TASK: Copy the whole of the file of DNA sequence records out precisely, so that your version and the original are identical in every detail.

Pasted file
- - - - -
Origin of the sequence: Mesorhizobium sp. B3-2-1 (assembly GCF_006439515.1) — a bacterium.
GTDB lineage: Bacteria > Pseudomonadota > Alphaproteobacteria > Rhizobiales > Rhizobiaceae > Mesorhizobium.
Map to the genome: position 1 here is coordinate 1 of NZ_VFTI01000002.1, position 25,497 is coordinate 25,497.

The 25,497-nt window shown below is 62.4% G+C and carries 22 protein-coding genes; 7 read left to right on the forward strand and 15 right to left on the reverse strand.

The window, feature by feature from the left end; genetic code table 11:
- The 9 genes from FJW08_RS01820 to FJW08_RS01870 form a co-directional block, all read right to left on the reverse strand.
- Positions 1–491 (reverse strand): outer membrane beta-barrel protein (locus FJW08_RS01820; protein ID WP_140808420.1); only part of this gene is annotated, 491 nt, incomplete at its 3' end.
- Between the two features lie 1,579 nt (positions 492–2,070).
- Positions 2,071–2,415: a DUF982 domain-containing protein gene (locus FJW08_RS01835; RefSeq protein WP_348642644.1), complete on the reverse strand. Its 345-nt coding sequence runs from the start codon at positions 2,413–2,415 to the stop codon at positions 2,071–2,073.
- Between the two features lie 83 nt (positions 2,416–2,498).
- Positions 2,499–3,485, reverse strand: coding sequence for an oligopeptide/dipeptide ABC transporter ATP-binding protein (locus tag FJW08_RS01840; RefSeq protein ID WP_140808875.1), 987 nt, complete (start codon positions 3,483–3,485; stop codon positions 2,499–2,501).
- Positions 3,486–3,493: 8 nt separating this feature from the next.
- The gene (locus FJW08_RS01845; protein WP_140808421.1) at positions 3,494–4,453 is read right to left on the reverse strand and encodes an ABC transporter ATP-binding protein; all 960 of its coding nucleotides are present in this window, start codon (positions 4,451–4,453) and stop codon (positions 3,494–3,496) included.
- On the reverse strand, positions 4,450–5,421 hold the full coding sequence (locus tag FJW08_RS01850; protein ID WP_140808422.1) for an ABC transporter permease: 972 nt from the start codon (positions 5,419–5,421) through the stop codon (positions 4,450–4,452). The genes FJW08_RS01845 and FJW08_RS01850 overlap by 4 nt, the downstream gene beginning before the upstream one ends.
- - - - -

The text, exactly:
Origin of the sequence: Mesorhizobium sp. B3-2-1 (assembly GCF_006439515.1) — a bacterium.
GTDB lineage: Bacteria > Pseudomonadota > Alphaproteobacteria > Rhizobiales > Rhizobiaceae > Mesorhizobium.
Map to the genome: position 1 here is coordinate 1 of NZ_VFTI01000002.1, position 25,497 is coordinate 25,497.

The 25,497-nt window shown below is 62.4% G+C and carries 22 protein-coding genes; 7 read left to right on the forward strand and 15 right to left on the reverse strand.

The window, feature by feature from the left end; genetic code table 11:
- The 9 genes from FJW08_RS01820 to FJW08_RS01870 form a co-directional block, all read right to left on the reverse strand.
- Positions 1–491 (reverse strand): outer membrane beta-barrel protein (locus FJW08_RS01820; protein ID WP_140808420.1); only part of this gene is annotated, 491 nt, incomplete at its 3' end.
- Between the two features lie 1,579 nt (positions 492–2,070).
- Positions 2,071–2,415: a DUF982 domain-containing protein gene (locus FJW08_RS01835; RefSeq protein WP_348642644.1), complete on the reverse strand. Its 345-nt coding sequence runs from the start codon at positions 2,413–2,415 to the stop codon at positions 2,071–2,073.
- Between the two features lie 83 nt (positions 2,416–2,498).
- Positions 2,499–3,485, reverse strand: coding sequence for an oligopeptide/dipeptide ABC transporter ATP-binding protein (locus tag FJW08_RS01840; RefSeq protein ID WP_140808875.1), 987 nt, complete (start codon positions 3,483–3,485; stop codon positions 2,499–2,501).
- Positions 3,486–3,493: 8 nt separating this feature from the next.
- The gene (locus FJW08_RS01845; protein WP_140808421.1) at positions 3,494–4,453 is read right to left on the reverse strand and encodes an ABC transporter ATP-binding protein; all 960 of its coding nucleotides are present in this window, start codon (positions 4,451–4,453) and stop codon (positions 3,494–3,496) included.
- On the reverse strand, positions 4,450–5,421 hold the full coding sequence (locus tag FJW08_RS01850; protein ID WP_140808422.1) for an ABC transporter permease: 972 nt from the start codon (positions 5,419–5,421) through the stop codon (positions 4,450–4,452). The genes FJW08_RS01845 and FJW08_RS01850 overlap by 4 nt, the downstream gene beginning before the upstream one ends.